http://www.zenspider....­
A former member
Post #: 19
This is the kind of crap I was talking about. It's like he is trying to start his own personal flame war in our forums. Plus he openly admitted to spotting that we were using the same space as his RUBY users group and deciding to check us out.

Now he acts like it was completely by accident? Please. Like I said before, I tried to be polite but found him to be impolite, presumptious and arrogant and perhaps turned me off RUBY altogether.
A former member
Post #: 19
...Especially when said ruby developer was sitting nearby eating dinner and overheard some interesting discussion... It was obvious you guys were some sort of users group, there are several that meet there now. I should point out that there was no "no strangers or outside viewpoints allowed" sign as well.

Exactly. Opinions may differ on whether your *behavior* at the meeting was appropriate, but your PRESENCE at the meeting was absolutely appropriate. I consider your behavior perfectly appropriate; I did not personally LIKE it, but IMO there was nothing particularly unacceptable or outrageous about it. Owen disagrees with me.

As far as pigeonholing me and calling me a loser and the like... Of course, you can make any rush judgments you want. You barely met me, after all. But based on one datapoint?

You said you could "outcode anyone here". The only thing you knew about us was that you use Ruby and we use PHP. You have never used PHP. So you have judged your language to be better than ours without any rational basis for that judgement. Making judgements without a rational basis is bigotry. Ergo, you are a language bigot.

Looks sound to me.

In my opinion, you're a preacher. You don't really care what we think; you only care whether we agree with you. The end of the table where you originally sat did not agree with you, so you chose instead to go stand at the other more agreeable end of the table. Likewise, your arguments in this forum boil down to adolescent dick-waving, pulling out the numbers and statistics you think will impress us while denying and ridiculing our own statements.

This is the behavior of youth. Whether it makes you a loser is up to the individual observer, who can make that determination on his own terms. Whether you grow up, and when, is up to you.
A former member
Post #: 20
Well said Caliban. Also, I'd like to point out that no one called him a 'loser'. In fact, there was no name calling at all and it was as polite as could be expected.

My only objection was I found the exchange rude and his presumptious nature and attitude juvenile. Other than that, I have no problem with RUBY. I in fact think most languages will evolve to be more RUBY-esque.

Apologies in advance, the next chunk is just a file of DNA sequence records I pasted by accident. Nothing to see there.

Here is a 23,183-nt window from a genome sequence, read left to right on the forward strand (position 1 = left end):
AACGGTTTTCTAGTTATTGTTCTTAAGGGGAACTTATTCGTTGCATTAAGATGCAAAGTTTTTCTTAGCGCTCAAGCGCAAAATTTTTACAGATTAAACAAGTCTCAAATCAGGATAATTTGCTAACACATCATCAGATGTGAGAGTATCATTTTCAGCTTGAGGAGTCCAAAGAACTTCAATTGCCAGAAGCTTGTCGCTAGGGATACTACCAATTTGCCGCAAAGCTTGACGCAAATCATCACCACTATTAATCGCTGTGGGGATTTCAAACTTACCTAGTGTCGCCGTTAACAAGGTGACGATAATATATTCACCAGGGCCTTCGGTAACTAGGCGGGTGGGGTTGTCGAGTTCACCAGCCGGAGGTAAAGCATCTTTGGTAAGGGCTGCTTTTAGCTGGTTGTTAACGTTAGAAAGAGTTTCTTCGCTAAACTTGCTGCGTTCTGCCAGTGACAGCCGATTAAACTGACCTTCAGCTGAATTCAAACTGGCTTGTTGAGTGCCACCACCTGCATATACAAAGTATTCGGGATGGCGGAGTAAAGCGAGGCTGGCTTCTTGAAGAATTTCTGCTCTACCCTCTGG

However, his approach in trying to convert will definitely delay my uptake of the language; you'd probably be happy to know that now MONO is part of Redhat, I'll probably be taking up C# next. You can deliver your 'I told you so's to me personally at the next meeting :)
A former member
Post #: 21
Maybe if you don't want strangers coming in with outside viewpoints you shouldn't hold your meetings in a public forum like Red-Line.

Actually, it's an open forum so we freely accept everyone from noobs to god-like omniscient coders. And as such, unless we start being exclusive, we will get the occassional asshole as well who does not understand the concept of what the group is about and feels the need to usurp it. We lovingly take the time to flame them (should we feel the need) especially when they issue statements of self importance whilst throwing out their chest and thumping it wildly with their fists.

Should the out of control primate feel it necessary to continue when not realizing their actions to be irresponsible or incorrigible, we respond with an ancient ritual of fesces hurling.

Don't bitch on these forums if you forget to duck. Otherwise we'll have to start calling you Ilias 2.
A former member
Post #: 20
Well said Caliban. Also, I'd like to point out that no one called him a 'loser'.

I think he's probably referring to my statement that we should trust people to recognise losers on their own. While I didn't specifically call him a loser, he may have felt the comment was directed at him.

You can deliver your 'I told you so's to me personally at the next meeting :)

You'll probably hate it and tell me the only reason it works for me is that I'm "magic". ;p
Powered by mvnForum

People in this
Meetup are also in:

Sign up

Meetup members, Log in

By clicking "Sign up" or "Sign up using Facebook", you confirm that you accept our Terms of Service & Privacy Policy